Fight For Senate Begins In North Carolina

A slew of May primary battles begins Tuesday as the Republican establishment looks to reassert its control over a divided GOP in a number of states.

Its first big test comes in North Carolina, where business-friendly GOP groups have gone all-in for House Speaker Thom Tillis as he seeks to avoid a primary election runoff and turn his focus to Sen. Kay Hagan (D-N.C.). The race is a top priority for the GOP as it seeks to win back the Senate.

The U.S. Chamber of Commerce and American Crossroads have combined to spend nearly $2.5 million on ads boosting Tillis in the race, deluging the airwaves to raise his name identification. Former GOP presidential nominee Mitt Romney endorsed Tillis on Monday, joining former Florida Gov. Jeb Bush (R) and North Carolina Gov. Pat McCrory (R).

As the TV battle heated up, Tillis rose quickly on the polls and is now on the cusp of the 40 percent he needs to win the primary on the first try, according to recent public and private polling. If he falls below that mark he’ll have to contend with a mid-July primary runoff against either Tea Party candidate Greg Brannon (R), who is campaigning with Sen. Rand Paul (R-Ky.) on Monday, or Rev. Mark Harris (R), who has former Arkansas Gov. Mike Huckabee’s (R) support.

A win on Tuesday allows Tillis to conserve resources for the general election and train his fire on Hagan, who has had a narrow lead against Tillis in most recent public polls. But if he falls short he’ll have to slog it out for another few months, potentially hurting his chances in the general election and giving the Tea Party another shot.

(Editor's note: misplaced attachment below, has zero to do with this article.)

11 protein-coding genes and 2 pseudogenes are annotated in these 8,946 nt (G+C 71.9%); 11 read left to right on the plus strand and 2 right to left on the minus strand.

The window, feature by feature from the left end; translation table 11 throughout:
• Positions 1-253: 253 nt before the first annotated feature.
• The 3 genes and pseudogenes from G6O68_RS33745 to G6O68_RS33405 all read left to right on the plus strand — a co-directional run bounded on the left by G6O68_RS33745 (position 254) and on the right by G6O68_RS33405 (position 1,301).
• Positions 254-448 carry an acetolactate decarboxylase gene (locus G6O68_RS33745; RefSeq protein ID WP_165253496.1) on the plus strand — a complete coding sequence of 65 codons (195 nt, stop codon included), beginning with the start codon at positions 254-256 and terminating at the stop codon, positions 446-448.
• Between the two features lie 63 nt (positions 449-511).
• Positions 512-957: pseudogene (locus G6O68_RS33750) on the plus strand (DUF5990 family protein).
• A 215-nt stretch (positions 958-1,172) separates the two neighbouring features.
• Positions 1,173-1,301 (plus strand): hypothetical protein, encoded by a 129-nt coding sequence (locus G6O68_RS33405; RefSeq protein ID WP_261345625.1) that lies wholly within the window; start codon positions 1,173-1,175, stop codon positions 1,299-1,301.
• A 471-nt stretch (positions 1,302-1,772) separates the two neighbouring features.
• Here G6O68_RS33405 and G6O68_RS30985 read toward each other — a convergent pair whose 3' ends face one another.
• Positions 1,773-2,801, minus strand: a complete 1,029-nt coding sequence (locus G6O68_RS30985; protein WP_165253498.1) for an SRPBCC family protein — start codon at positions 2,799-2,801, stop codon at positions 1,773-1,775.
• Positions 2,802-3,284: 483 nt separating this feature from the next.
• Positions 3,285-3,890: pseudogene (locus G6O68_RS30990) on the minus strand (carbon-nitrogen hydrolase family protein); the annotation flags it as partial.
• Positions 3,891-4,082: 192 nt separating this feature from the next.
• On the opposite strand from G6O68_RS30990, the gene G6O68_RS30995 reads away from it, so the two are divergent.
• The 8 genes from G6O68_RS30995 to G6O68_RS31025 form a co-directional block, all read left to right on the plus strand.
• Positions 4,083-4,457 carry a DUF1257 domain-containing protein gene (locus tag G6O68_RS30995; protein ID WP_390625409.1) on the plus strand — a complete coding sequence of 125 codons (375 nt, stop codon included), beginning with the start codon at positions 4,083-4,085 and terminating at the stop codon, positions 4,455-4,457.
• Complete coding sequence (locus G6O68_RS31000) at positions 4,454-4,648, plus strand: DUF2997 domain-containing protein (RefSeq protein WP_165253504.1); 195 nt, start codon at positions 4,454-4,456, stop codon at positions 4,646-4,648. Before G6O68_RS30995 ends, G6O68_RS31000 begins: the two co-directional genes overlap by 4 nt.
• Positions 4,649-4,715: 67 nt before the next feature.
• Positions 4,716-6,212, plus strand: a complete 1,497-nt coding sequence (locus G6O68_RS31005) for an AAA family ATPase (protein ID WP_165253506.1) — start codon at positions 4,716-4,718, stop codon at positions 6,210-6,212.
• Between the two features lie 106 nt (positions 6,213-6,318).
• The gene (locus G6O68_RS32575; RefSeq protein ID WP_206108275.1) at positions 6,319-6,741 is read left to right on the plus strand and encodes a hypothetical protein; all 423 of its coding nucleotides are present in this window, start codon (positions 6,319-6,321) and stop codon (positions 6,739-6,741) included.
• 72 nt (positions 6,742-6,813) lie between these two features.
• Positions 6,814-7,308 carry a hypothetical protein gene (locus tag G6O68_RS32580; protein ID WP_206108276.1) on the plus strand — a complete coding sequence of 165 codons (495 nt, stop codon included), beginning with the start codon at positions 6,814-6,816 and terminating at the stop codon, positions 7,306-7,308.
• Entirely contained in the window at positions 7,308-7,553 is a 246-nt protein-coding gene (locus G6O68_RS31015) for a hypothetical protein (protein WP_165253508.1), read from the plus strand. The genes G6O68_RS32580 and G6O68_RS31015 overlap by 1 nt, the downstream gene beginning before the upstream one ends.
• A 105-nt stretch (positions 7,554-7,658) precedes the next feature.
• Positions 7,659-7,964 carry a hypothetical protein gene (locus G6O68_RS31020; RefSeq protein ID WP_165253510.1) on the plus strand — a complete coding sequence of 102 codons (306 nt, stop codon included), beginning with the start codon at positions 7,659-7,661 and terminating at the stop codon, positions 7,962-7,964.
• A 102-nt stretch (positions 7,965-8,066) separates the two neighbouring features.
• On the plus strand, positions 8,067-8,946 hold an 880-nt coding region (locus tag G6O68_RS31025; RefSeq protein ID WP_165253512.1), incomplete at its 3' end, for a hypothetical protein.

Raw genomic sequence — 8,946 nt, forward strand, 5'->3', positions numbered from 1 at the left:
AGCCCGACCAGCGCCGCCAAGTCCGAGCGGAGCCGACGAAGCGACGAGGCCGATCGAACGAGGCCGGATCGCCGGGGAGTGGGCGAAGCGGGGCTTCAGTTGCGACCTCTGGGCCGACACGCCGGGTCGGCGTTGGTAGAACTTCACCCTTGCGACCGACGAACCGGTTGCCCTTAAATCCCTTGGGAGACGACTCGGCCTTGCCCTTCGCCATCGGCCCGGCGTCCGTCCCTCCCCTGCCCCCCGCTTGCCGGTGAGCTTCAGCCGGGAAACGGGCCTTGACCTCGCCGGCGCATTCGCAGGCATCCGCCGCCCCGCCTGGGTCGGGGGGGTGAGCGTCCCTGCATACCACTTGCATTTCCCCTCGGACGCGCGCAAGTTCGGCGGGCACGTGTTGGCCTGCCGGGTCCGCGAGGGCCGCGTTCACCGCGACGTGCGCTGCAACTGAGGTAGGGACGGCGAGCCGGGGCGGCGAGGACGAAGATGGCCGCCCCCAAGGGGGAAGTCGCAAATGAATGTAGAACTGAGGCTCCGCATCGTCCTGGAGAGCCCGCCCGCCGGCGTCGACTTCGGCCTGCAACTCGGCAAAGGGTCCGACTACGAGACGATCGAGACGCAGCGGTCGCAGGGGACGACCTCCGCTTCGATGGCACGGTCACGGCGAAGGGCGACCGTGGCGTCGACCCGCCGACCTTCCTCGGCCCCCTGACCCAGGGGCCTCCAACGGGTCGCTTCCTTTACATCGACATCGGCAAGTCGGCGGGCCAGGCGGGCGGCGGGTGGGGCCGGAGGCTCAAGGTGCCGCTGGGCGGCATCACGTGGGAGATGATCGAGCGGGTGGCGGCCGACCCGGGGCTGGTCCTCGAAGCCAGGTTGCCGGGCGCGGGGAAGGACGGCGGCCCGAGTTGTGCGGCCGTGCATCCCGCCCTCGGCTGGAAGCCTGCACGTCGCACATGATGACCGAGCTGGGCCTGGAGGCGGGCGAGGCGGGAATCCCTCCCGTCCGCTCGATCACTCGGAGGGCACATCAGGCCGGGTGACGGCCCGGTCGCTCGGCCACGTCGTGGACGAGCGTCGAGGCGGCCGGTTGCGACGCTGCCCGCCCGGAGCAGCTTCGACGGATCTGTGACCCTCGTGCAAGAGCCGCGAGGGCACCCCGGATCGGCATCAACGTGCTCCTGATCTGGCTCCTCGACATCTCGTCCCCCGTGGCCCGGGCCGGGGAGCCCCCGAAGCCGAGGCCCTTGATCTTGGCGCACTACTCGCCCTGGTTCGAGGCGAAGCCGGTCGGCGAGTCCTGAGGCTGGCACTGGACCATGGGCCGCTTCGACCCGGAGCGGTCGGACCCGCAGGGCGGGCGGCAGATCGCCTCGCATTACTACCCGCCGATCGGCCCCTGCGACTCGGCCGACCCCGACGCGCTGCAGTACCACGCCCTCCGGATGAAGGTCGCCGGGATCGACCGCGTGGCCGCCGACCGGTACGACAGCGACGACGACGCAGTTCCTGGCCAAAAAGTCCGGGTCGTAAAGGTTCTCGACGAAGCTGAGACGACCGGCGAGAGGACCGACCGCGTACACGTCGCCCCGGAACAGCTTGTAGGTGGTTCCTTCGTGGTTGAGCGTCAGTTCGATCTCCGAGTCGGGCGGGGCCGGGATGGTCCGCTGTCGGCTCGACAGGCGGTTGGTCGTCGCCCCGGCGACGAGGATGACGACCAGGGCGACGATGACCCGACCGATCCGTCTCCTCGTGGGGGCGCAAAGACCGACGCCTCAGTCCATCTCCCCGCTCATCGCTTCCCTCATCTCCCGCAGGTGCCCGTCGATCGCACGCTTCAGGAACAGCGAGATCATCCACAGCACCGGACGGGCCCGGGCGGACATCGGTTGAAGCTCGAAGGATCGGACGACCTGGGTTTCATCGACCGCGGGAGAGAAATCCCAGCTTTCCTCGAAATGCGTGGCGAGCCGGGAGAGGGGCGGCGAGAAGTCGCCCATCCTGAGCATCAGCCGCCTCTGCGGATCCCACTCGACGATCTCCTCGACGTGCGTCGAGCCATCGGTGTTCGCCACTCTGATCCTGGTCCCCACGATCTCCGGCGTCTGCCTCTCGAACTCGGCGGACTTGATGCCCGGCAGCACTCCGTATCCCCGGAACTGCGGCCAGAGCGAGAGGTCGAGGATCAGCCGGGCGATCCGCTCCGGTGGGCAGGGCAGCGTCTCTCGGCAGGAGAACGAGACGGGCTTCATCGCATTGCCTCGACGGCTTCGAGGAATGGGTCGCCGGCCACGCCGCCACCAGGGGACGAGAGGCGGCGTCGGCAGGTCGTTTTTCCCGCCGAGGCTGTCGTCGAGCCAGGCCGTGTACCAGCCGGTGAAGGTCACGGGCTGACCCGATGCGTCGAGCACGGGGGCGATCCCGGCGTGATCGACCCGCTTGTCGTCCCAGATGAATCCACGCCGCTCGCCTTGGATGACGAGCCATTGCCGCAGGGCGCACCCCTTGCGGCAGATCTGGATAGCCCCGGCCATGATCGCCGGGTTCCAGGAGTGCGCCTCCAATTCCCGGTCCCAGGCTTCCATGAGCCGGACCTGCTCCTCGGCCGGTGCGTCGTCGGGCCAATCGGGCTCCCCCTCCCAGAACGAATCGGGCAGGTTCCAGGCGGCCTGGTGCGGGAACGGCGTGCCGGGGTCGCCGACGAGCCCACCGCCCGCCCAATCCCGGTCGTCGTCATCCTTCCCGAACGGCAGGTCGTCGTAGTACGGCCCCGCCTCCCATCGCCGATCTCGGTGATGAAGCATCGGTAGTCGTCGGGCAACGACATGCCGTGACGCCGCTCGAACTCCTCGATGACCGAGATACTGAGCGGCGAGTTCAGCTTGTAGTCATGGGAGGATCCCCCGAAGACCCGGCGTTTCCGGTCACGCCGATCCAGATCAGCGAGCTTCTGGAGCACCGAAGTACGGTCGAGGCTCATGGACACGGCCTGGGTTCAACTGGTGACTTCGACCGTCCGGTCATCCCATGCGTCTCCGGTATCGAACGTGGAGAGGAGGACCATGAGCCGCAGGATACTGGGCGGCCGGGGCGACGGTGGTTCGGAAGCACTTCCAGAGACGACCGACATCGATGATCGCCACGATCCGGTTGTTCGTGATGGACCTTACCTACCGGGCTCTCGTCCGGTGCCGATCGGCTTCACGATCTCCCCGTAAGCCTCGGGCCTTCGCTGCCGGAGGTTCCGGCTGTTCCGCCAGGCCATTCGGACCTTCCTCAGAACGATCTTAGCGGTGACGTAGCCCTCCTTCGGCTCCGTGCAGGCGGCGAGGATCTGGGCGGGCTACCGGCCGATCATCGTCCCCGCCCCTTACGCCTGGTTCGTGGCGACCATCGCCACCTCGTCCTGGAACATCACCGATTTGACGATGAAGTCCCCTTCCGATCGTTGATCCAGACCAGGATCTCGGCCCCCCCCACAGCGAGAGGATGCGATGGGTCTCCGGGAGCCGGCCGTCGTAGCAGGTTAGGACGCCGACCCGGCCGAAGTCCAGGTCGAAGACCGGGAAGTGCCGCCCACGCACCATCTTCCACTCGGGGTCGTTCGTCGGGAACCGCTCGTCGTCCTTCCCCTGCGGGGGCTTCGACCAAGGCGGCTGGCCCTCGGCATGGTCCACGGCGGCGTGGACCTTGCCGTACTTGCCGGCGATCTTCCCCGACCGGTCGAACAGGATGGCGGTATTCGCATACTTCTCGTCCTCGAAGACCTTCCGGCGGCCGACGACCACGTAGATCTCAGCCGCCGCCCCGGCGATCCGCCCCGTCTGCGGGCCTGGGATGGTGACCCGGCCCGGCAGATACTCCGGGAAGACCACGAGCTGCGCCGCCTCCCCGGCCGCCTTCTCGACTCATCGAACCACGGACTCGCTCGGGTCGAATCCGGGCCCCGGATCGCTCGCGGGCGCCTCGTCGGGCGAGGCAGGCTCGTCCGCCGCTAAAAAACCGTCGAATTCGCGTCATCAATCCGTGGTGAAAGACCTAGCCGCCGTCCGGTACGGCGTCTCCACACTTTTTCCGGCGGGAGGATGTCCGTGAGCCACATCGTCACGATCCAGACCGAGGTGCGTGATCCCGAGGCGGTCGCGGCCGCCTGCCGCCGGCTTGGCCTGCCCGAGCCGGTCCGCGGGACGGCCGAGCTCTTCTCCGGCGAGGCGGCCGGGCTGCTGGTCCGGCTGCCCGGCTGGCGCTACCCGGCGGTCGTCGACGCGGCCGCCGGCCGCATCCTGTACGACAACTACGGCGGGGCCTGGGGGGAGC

“It’s extremely important. If Tillis avoids a runoff the headline is ‘GOP dodges a bullet’ and if he doesn’t, it’s ‘Hagan dodges a bullet,’ ”  said Republican strategist Ford O’Connell. 

O’Connell said the race could help set the tone for the rest of the primary season, for better or worse.

“It’s important for Tillis to get the party beyond this hump psychologically as well. It could make a lot of other things go easier. The last thing the party wants is the ‘here they go again’ narrative,” he said.

Read more from Cameron Joseph at The Hill

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